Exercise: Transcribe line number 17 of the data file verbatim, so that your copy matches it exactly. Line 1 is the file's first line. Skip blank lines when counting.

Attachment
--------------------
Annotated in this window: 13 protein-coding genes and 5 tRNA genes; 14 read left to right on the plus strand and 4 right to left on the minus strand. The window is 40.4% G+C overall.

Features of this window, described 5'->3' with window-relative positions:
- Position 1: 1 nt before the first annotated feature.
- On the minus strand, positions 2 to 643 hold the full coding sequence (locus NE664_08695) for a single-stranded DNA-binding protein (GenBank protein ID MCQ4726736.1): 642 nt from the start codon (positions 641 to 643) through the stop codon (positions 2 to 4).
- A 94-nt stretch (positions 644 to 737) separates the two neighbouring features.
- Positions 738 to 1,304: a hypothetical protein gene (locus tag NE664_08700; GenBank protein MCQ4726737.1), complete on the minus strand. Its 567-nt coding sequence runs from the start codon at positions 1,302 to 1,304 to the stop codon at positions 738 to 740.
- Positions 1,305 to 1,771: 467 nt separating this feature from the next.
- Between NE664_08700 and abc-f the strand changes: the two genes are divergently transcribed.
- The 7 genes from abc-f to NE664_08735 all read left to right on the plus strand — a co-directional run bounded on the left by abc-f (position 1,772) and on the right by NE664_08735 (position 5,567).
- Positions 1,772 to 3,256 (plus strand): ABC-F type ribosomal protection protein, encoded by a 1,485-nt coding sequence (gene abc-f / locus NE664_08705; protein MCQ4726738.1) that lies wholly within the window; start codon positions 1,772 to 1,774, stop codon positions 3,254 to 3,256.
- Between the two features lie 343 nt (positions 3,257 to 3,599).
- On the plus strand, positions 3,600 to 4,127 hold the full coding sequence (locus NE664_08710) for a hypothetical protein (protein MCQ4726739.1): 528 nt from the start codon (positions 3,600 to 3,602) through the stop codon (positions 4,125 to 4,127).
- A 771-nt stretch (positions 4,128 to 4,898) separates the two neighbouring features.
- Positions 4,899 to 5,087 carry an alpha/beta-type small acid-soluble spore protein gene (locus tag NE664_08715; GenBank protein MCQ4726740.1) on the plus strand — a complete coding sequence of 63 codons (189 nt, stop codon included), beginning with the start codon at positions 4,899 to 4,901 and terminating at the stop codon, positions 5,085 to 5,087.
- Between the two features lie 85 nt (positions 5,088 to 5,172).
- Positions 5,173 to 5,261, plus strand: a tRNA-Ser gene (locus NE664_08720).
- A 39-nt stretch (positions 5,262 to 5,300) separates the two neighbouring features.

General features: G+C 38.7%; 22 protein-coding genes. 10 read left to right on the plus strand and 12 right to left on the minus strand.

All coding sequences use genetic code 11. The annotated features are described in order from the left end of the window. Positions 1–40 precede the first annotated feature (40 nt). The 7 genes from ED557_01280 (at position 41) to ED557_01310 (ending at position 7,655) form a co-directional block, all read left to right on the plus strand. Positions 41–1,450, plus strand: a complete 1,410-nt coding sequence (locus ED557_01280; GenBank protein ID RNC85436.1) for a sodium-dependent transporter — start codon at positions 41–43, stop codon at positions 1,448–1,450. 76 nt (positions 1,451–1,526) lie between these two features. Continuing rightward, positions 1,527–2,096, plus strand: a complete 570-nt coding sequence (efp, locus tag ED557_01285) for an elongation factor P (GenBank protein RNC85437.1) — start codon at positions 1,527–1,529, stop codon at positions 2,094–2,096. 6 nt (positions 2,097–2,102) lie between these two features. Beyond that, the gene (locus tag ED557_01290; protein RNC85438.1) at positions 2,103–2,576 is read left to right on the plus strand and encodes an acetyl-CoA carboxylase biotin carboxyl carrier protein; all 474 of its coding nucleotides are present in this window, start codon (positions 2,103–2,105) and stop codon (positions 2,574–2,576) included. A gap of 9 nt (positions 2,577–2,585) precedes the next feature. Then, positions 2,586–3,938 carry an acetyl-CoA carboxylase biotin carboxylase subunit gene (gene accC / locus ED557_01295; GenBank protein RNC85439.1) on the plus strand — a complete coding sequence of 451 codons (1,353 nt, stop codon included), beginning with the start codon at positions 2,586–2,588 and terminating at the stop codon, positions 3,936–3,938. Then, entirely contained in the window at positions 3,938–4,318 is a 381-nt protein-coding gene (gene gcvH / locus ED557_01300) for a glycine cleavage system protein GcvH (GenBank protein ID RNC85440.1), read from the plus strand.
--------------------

- A 39-nt stretch (positions 5,262 to 5,300) separates the two neighbouring features.